Dear Reader: Spectatorship

 

Dear reader by Meg Warwick 

 

 

 

I stood on the side-lines of Rugby Varsity last year. The spectators shouted “11 is a nonce” and “14 is a pedo”. Christ Church railed up Kent as they kept screaming offensive phrases at the other team, and vice-versa.

Players on the pitch seemed unphased, but I noticed one individual shake his head in what appeared to be disappointed as a crowd member screamed: “YOU’RE A NONCE”. Some thought this gesture ruined the sportsmanship of Varsity. Others felt it was all a part of the fun.

It led me to think about the negatives of spectatorship. I always thought that the crowd is supposed to lift the spirits of the team they support, not shut down the opposition through loaded comments. In France, if a spectator hurls abuse at the opposing team then that individual is banned from all future matches. But here, on our very own home ground, crowd members are constantly knocking players down. These individuals should be respected, not mistreated. 

 

Is that what sport is supposed to be about? Deterring the other team through negative words? Players train their hardest in preparation for these games, ready to deliver an intense game for all those watching. If those who call players ‘nonces’ and ‘paedophiles’ faced the same lashings of words, there would be more empathy. That is something Varsity spectators should be aware of; empathy.
 

And now with the evolution of Varsity where there are so positive many changes, I wish for one more. For more respect and empathy for those players who put themselves onto the pitch for our entertainment.
 

 


 

Dear reader by Casey Magloire
 

 


There are very few occasions at university when it feels like everyone is talking about the same thing. From history students to forensic scientists and economists, every student on campus knows about Varsity.  There is no other shared experience quite like it that involves so many of us. 
 

Varsity has evolved across the years into one of the most anticipated events of the year, and it is obvious why. Anyone who has watched a match can readily tell you about one of the most thrilling games they have watched. From the close calls to the come backs, Varsity is a spectator’s dream.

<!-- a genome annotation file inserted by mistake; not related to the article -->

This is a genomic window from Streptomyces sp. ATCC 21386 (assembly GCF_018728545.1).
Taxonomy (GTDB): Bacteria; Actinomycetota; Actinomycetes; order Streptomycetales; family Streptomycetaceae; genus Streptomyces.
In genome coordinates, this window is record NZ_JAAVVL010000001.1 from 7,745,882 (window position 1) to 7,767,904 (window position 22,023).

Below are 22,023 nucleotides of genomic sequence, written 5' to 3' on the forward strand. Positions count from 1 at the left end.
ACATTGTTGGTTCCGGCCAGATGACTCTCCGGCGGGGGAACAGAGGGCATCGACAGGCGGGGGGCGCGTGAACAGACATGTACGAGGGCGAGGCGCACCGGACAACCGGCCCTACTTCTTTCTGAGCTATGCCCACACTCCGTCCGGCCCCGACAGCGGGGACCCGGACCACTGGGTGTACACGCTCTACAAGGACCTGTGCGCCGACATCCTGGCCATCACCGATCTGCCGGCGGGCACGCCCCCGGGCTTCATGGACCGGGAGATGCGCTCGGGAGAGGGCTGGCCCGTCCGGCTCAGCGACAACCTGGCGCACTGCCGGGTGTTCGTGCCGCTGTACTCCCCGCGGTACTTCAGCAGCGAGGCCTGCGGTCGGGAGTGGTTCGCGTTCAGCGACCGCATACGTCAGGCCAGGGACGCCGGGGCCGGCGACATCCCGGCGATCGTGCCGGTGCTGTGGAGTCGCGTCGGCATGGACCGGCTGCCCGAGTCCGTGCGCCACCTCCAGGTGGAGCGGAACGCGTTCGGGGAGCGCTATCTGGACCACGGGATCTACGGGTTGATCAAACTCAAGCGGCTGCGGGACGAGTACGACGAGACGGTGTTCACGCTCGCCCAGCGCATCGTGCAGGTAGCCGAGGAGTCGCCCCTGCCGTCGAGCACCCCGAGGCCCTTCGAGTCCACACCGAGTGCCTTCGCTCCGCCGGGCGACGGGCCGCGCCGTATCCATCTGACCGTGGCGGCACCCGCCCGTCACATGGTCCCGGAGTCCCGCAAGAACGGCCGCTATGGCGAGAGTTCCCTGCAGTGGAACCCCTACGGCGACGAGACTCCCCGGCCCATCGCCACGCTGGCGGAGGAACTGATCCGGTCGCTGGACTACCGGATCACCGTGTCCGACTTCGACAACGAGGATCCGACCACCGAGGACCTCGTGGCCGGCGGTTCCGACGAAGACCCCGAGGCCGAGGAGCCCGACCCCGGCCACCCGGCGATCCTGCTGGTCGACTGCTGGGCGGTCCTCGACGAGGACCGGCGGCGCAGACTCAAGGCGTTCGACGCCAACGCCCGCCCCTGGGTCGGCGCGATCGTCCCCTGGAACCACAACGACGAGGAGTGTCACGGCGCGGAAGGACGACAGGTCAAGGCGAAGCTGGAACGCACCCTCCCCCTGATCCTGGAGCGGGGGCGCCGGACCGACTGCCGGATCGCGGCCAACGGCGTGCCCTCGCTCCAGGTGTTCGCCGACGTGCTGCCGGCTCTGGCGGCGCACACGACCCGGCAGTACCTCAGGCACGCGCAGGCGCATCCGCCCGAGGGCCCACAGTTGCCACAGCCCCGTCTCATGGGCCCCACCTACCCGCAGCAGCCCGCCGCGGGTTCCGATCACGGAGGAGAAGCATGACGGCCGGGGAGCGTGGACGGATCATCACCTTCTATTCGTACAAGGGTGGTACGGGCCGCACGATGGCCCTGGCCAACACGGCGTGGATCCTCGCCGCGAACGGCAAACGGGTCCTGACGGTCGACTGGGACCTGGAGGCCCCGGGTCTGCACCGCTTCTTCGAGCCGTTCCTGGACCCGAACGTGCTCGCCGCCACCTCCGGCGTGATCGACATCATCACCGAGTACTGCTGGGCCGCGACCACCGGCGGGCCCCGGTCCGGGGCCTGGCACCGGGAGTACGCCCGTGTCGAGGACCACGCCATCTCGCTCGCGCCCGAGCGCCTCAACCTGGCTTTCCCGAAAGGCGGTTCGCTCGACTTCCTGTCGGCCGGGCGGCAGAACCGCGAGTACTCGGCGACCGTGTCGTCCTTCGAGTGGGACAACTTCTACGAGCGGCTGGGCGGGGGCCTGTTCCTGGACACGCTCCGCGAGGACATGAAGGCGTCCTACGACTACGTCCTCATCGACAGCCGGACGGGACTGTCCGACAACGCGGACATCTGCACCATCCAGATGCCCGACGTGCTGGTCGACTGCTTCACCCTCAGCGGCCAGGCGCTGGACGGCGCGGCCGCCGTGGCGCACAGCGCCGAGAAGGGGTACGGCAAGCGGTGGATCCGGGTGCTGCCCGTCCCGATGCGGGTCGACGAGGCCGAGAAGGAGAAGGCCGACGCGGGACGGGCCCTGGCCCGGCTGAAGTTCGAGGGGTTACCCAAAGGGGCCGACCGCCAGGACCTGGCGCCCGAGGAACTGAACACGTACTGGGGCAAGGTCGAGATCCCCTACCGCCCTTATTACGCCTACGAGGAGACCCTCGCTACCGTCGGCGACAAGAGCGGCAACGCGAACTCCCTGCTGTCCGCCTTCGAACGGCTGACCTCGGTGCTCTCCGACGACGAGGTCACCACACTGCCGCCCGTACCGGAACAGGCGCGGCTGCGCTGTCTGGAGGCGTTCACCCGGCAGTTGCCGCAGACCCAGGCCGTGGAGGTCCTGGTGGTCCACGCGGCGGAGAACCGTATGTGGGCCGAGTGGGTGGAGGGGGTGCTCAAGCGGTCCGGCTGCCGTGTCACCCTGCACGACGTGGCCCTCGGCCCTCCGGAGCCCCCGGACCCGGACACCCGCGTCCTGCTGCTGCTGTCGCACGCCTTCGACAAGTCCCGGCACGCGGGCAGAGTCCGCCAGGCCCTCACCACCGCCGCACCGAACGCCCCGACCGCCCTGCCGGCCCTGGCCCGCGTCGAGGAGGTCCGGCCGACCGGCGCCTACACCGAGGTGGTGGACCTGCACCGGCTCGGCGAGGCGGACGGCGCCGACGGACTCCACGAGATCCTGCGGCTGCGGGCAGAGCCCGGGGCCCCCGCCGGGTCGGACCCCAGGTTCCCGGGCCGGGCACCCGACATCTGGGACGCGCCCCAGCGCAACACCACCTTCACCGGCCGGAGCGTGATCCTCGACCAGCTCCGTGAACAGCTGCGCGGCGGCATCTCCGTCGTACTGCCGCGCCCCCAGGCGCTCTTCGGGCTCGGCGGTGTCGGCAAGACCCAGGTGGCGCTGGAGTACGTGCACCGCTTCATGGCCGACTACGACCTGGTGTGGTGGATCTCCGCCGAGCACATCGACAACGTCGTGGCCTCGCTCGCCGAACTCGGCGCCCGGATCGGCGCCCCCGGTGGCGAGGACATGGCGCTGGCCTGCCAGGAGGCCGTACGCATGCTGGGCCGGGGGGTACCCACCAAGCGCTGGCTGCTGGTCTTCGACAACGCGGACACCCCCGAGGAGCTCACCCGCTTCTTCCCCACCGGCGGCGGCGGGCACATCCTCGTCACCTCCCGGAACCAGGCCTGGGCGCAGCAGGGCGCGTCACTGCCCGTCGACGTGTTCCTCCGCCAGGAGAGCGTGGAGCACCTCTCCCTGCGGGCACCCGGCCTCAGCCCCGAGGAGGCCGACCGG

A Varsity game that remains a standout is the 2016 Basketball Men’s game. Initially anticipated to be a landslide, the tightly fought game surprised many. The nail biter kept the crowd on edge with half on their feet and the other half stood on chairs to get a better view. All on court played hard until the final seconds with just a few points in it by the time the whistle blew. This was swiftly followed by screams, yells, and celebrations. 
 

The celebrations that follow a Varsity win appear closer to those after Olympic medal-winning performance. Unbeknown to many students at Kent, the long rivalry with CCCU has provided an outlet for the pride we may not have appreciated was there. What makes this special is the fact that you do not have to be a player to enjoy Kent. As a spectator, you share the win, pride, and losses when they do happen. You appreciate the effect of the players and marvel at the abilities of some of the teams you had not had the opportunity to watch before. 
 

Varsity is more than sports, performances or challenges. It is about uniting the University for one week a year with a common goal. No politics or studying – just sports spectatorship in its purest form by celebrating peers and appreciating one another for talents outside academia.

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